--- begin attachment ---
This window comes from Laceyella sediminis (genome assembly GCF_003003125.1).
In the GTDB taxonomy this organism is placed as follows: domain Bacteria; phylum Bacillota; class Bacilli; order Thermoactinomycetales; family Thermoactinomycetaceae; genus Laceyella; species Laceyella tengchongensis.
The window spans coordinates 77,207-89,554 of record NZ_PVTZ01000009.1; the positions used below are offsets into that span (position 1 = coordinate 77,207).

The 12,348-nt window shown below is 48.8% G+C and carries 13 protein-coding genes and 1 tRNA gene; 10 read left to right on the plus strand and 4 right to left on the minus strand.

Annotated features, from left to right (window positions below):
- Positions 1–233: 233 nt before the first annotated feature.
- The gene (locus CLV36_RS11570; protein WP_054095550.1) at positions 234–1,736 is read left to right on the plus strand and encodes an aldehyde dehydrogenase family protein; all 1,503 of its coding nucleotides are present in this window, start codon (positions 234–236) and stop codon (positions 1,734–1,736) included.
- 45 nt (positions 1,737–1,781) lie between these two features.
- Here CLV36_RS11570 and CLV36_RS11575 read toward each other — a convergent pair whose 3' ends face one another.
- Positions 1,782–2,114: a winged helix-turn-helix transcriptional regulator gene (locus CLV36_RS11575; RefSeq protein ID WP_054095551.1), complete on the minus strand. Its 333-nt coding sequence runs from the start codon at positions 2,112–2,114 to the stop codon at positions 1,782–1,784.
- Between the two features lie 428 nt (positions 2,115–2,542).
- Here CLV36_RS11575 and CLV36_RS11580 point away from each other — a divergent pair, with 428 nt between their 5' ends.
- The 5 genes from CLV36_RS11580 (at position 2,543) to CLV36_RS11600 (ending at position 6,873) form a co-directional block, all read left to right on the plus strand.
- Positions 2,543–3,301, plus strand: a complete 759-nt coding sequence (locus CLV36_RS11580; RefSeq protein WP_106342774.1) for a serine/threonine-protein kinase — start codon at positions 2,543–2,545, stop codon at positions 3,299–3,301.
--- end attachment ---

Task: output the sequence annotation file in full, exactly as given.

This window comes from Laceyella sediminis (genome assembly GCF_003003125.1).
In the GTDB taxonomy this organism is placed as follows: domain Bacteria; phylum Bacillota; class Bacilli; order Thermoactinomycetales; family Thermoactinomycetaceae; genus Laceyella; species Laceyella tengchongensis.
The window spans coordinates 77,207-89,554 of record NZ_PVTZ01000009.1; the positions used below are offsets into that span (position 1 = coordinate 77,207).

The 12,348-nt window shown below is 48.8% G+C and carries 13 protein-coding genes and 1 tRNA gene; 10 read left to right on the plus strand and 4 right to left on the minus strand.

Annotated features, from left to right (window positions below):
- Positions 1–233: 233 nt before the first annotated feature.
- The gene (locus CLV36_RS11570; protein WP_054095550.1) at positions 234–1,736 is read left to right on the plus strand and encodes an aldehyde dehydrogenase family protein; all 1,503 of its coding nucleotides are present in this window, start codon (positions 234–236) and stop codon (positions 1,734–1,736) included.
- 45 nt (positions 1,737–1,781) lie between these two features.
- Here CLV36_RS11570 and CLV36_RS11575 read toward each other — a convergent pair whose 3' ends face one another.
- Positions 1,782–2,114: a winged helix-turn-helix transcriptional regulator gene (locus CLV36_RS11575; RefSeq protein ID WP_054095551.1), complete on the minus strand. Its 333-nt coding sequence runs from the start codon at positions 2,112–2,114 to the stop codon at positions 1,782–1,784.
- Between the two features lie 428 nt (positions 2,115–2,542).
- Here CLV36_RS11575 and CLV36_RS11580 point away from each other — a divergent pair, with 428 nt between their 5' ends.
- The 5 genes from CLV36_RS11580 (at position 2,543) to CLV36_RS11600 (ending at position 6,873) form a co-directional block, all read left to right on the plus strand.
- Positions 2,543–3,301, plus strand: a complete 759-nt coding sequence (locus CLV36_RS11580; RefSeq protein WP_106342774.1) for a serine/threonine-protein kinase — start codon at positions 2,543–2,545, stop codon at positions 3,299–3,301.